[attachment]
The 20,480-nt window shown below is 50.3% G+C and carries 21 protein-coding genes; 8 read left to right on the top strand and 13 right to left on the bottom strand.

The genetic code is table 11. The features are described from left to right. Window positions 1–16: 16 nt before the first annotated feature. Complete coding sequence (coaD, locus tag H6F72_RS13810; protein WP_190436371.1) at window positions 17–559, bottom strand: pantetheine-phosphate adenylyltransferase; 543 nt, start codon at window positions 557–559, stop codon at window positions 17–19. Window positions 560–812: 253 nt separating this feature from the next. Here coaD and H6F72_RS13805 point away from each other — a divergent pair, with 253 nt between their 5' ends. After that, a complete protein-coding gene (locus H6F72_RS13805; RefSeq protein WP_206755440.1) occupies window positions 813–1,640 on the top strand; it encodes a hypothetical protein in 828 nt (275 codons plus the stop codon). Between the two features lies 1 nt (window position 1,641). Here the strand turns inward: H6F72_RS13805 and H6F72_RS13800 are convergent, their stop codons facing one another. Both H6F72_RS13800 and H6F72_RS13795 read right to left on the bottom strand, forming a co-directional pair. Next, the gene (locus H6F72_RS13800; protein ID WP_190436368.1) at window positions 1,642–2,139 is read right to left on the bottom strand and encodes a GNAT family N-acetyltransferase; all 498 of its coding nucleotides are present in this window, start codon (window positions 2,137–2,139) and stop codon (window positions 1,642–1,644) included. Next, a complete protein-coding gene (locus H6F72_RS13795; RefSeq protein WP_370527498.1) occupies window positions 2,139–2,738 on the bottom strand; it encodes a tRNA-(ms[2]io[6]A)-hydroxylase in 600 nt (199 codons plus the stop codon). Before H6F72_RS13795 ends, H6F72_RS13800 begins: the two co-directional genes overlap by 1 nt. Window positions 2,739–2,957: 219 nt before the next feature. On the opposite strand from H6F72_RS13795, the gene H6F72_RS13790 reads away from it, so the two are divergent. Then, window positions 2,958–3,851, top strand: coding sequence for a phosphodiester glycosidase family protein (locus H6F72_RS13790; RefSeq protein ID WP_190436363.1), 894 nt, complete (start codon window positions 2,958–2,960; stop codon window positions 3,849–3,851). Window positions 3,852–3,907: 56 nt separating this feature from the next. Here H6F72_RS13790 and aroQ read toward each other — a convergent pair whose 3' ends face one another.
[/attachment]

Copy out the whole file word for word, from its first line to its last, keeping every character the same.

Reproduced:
The 20,480-nt window shown below is 50.3% G+C and carries 21 protein-coding genes; 8 read left to right on the top strand and 13 right to left on the bottom strand.

The genetic code is table 11. The features are described from left to right. Window positions 1–16: 16 nt before the first annotated feature. Complete coding sequence (coaD, locus tag H6F72_RS13810; protein WP_190436371.1) at window positions 17–559, bottom strand: pantetheine-phosphate adenylyltransferase; 543 nt, start codon at window positions 557–559, stop codon at window positions 17–19. Window positions 560–812: 253 nt separating this feature from the next. Here coaD and H6F72_RS13805 point away from each other — a divergent pair, with 253 nt between their 5' ends. After that, a complete protein-coding gene (locus H6F72_RS13805; RefSeq protein WP_206755440.1) occupies window positions 813–1,640 on the top strand; it encodes a hypothetical protein in 828 nt (275 codons plus the stop codon). Between the two features lies 1 nt (window position 1,641). Here the strand turns inward: H6F72_RS13805 and H6F72_RS13800 are convergent, their stop codons facing one another. Both H6F72_RS13800 and H6F72_RS13795 read right to left on the bottom strand, forming a co-directional pair. Next, the gene (locus H6F72_RS13800; protein ID WP_190436368.1) at window positions 1,642–2,139 is read right to left on the bottom strand and encodes a GNAT family N-acetyltransferase; all 498 of its coding nucleotides are present in this window, start codon (window positions 2,137–2,139) and stop codon (window positions 1,642–1,644) included. Next, a complete protein-coding gene (locus H6F72_RS13795; RefSeq protein WP_370527498.1) occupies window positions 2,139–2,738 on the bottom strand; it encodes a tRNA-(ms[2]io[6]A)-hydroxylase in 600 nt (199 codons plus the stop codon). Before H6F72_RS13795 ends, H6F72_RS13800 begins: the two co-directional genes overlap by 1 nt. Window positions 2,739–2,957: 219 nt before the next feature. On the opposite strand from H6F72_RS13795, the gene H6F72_RS13790 reads away from it, so the two are divergent. Then, window positions 2,958–3,851, top strand: coding sequence for a phosphodiester glycosidase family protein (locus H6F72_RS13790; RefSeq protein ID WP_190436363.1), 894 nt, complete (start codon window positions 2,958–2,960; stop codon window positions 3,849–3,851). Window positions 3,852–3,907: 56 nt separating this feature from the next. Here H6F72_RS13790 and aroQ read toward each other — a convergent pair whose 3' ends face one another.